Products + Test-drives

A newcomer tours NYC through Pokémon Go—and lives to tell the tale

By Isabel Navarrete | July 21, 2016 - 2:58PM 

Image via Isabel Navarrete

With Pokémon Go a bonafide national phenomenon, it’s nearly impossible to walk down the street without spotting passersby with their phone in their face, stopping often and without warning to catch nearby Charizards or Rattatas. (For those of you who aren’t versed in the ways of this app, Pokémon Go is a game that, using your phone’s GPS, allows you to virtually “catch” Pokémon that you find while exploring your area.) But is it really possible to enjoy the beautiful city that is New York while you’re viewing the world through a game? How would newcomers to NYC—like me, for example, who's only here for the summer—experience it with Pokémon as their guides? We decided to put it to the test.

At about 3 pm, I started out at the apartment I’m staying at on the Upper West Side and headed toward Central Park just a few blocks away. (I waited to whip out my phone until after I had entered the car-less safety of the park). It, unsurprisingly, was chock-full of Pokémon trainers. (With their portable chargers, sensible walking shoes, and frequent stops, they aren’t hard to spot). Some smiled at me, recognition in their eyes, as if to say: “You and I are the same, friend. We share the same mission in life: the mission to catch 'em all.” Or, maybe, "You, too, huh?"

Most didn’t even realize there were other people around.

My first Central Park Pokémon was a Rattata, though as I continued walking, it quickly became clear to me that this was no big feat (those things are ubiquitous). Slowly but surely, a stream of Pokémon became to flow in– Zubats, Pidgeys, and Nidorans (oh, my). For the uninitiated, the Pokémon hierarchy is based on not only what level they are– you can level them up using points– but also their "CP" or combat power, which helps them battle other Pókemon later in the game. 

Meanwhile, I walked from PokéStop to PokéStop, attempting to give myself direction by following the virtual breadcrumbs. PokéStops, which can give you bonus points and extra PokéBalls, are located at what Niantic, the Pokemon Company, has deemed to be an area’s quirkiest and most notable locations.These locations are marked by a blue marker on the in-game map. While most of the PokéStops were benches or plaques dedicated to beloved family members or friends, I managed to find myself in the middle of a few hidden Central Park gems.

The first of these gems was the Belvedere Castle. I had noticed the slew of PokéStops and immediately sprinted up the stairs, hoping to not only collect some more pokeballs, but to catch the inevitable crowd of Pokémon that usually hang out around the stops.

The castle was cool enough to distract me from the game for a couple of minutes, but after wandering around for a bit and taking in the sights, I went back to attempting to catch the Magicarp sitting on the railing. In retrospect, the castle was stunning– the setting sun behind the lake made the experience almost ethereal– and I so wish I had put down my phone to look at it. 

I made it out of the park by about 6:15 pm, reemerging into the real world as a level 5 PokéTrainer. I once again began to rely on the PokéStops to guide me– I had arrived on the Upper East Side (an area I’m not incredibly familiar with), and I figured the game probably had a better idea where to go than I did. (It did).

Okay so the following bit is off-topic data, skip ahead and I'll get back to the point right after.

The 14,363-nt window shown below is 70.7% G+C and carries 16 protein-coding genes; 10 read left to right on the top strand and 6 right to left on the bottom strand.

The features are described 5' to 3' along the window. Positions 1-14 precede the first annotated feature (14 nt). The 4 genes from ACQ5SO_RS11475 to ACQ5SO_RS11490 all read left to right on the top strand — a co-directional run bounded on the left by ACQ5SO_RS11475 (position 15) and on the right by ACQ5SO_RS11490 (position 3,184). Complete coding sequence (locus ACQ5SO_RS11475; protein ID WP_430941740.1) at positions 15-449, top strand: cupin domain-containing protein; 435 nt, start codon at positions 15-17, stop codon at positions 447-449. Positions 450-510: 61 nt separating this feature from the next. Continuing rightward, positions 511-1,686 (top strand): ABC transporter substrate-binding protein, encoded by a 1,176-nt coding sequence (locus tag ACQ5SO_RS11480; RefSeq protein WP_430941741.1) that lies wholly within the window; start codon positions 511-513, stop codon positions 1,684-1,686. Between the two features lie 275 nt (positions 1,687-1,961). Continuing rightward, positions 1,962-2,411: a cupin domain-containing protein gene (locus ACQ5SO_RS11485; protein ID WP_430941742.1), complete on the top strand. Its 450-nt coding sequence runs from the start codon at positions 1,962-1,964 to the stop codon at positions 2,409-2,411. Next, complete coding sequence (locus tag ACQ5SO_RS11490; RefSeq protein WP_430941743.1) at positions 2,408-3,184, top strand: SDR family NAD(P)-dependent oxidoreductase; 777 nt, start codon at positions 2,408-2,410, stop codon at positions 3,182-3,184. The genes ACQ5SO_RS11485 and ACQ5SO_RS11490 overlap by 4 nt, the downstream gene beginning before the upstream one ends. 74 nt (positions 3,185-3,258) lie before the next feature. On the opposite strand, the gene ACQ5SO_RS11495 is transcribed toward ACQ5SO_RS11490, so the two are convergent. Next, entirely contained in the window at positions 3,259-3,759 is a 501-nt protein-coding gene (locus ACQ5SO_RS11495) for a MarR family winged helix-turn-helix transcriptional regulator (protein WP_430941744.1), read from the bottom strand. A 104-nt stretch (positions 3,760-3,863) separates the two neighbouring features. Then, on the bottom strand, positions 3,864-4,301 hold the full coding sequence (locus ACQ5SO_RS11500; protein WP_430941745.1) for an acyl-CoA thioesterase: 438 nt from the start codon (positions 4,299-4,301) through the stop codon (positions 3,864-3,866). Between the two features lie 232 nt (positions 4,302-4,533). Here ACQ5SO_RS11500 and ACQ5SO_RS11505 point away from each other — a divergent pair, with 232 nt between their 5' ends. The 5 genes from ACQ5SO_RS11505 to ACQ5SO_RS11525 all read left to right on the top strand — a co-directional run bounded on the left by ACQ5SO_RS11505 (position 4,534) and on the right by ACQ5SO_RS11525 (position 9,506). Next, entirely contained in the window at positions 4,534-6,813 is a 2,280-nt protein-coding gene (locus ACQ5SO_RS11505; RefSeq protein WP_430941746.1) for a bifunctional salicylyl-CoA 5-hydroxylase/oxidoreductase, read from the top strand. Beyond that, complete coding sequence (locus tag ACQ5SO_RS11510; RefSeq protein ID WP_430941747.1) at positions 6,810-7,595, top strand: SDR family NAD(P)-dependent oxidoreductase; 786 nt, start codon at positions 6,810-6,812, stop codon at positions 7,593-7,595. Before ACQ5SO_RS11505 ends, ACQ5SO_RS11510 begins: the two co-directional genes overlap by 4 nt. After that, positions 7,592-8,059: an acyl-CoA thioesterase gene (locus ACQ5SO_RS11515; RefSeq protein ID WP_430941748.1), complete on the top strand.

I ended up at Corrado Bread and Pastry, an adorable little cafe, where I munched on an almond croissant and caught a couple of Zubats. Note to fellow Pokémon-ers out there: Pokémon are few and far between on the Upper East Side, and the ones that do show up are pretty low-level. (PSA: Playing Pokémon Go on 5th avenue will make you feel like a super-dork. Really. I don’t recommend it. There’s nothing quite as embarrassing as stopping to catch a Doduo in front of a Dolce and Gabbana.)

Once I had refueled, I set back out on my mission. I made my way around, occasionally stopping to check out the architecture that Niantic deemed worthy of a PokéStop– mostly gargoyles and plaques, though the St. Jean Baptiste Church was a highlight. At some point I realized I had managed to make a circle, putting myself right back at an entrance to Central Park. I had planned to play until I made it back home, but something stopped me. Something very small, and very alive. A firefly.

In my rush to find a higher level Pokémon, I hadn’t noticed that I was standing in a field full of fireflies. They flitted around me, glimmering and flashing. How could I miss that? How could I have been so distracted that I missed such an incredible sight? I put my phone away (and it was probably for the best; I only had about 10 percent battery left), and walked the rest of the way undistracted and peaceful.

Is Pokémon Go fun? Duh. It’s every 90’s child’s dream. (It can also help sell your house!!)

But save it for when you’re not looking to explore a city. Save it for when you’re home and looking for some exercise without hitting the gym. Because if you can’t focus on anything but your phone, if you’re literally experiencing the world around you through your screen, how could you really truly “see the city”?

I love exploring New York, and I love Pokémon Go, but both at the same time dulls the individual experiences. So if you’re gonna see it all, don't also try to catch ‘em all.

Players descend on Central Park for Vaporeons. (YouTube/Dennis450D)

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